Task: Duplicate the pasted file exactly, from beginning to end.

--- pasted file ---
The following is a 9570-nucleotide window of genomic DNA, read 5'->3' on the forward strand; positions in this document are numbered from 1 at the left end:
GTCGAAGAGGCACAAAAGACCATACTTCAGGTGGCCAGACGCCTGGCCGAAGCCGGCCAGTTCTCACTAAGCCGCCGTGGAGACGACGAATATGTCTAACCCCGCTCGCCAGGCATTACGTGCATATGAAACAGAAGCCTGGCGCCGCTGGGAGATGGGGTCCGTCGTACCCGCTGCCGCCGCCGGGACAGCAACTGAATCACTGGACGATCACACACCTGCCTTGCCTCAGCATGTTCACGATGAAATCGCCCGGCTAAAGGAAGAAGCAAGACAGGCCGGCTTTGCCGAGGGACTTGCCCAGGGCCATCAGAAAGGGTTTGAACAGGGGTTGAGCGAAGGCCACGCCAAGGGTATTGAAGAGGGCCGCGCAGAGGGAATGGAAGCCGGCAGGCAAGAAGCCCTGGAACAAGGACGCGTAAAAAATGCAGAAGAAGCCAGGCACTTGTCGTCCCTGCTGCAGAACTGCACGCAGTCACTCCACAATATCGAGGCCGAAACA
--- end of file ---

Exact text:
The following is a 9570-nucleotide window of genomic DNA, read 5'->3' on the forward strand; positions in this document are numbered from 1 at the left end:
GTCGAAGAGGCACAAAAGACCATACTTCAGGTGGCCAGACGCCTGGCCGAAGCCGGCCAGTTCTCACTAAGCCGCCGTGGAGACGACGAATATGTCTAACCCCGCTCGCCAGGCATTACGTGCATATGAAACAGAAGCCTGGCGCCGCTGGGAGATGGGGTCCGTCGTACCCGCTGCCGCCGCCGGGACAGCAACTGAATCACTGGACGATCACACACCTGCCTTGCCTCAGCATGTTCACGATGAAATCGCCCGGCTAAAGGAAGAAGCAAGACAGGCCGGCTTTGCCGAGGGACTTGCCCAGGGCCATCAGAAAGGGTTTGAACAGGGGTTGAGCGAAGGCCACGCCAAGGGTATTGAAGAGGGCCGCGCAGAGGGAATGGAAGCCGGCAGGCAAGAAGCCCTGGAACAAGGACGCGTAAAAAATGCAGAAGAAGCCAGGCACTTGTCGTCCCTGCTGCAGAACTGCACGCAGTCACTCCACAATATCGAGGCCGAAACA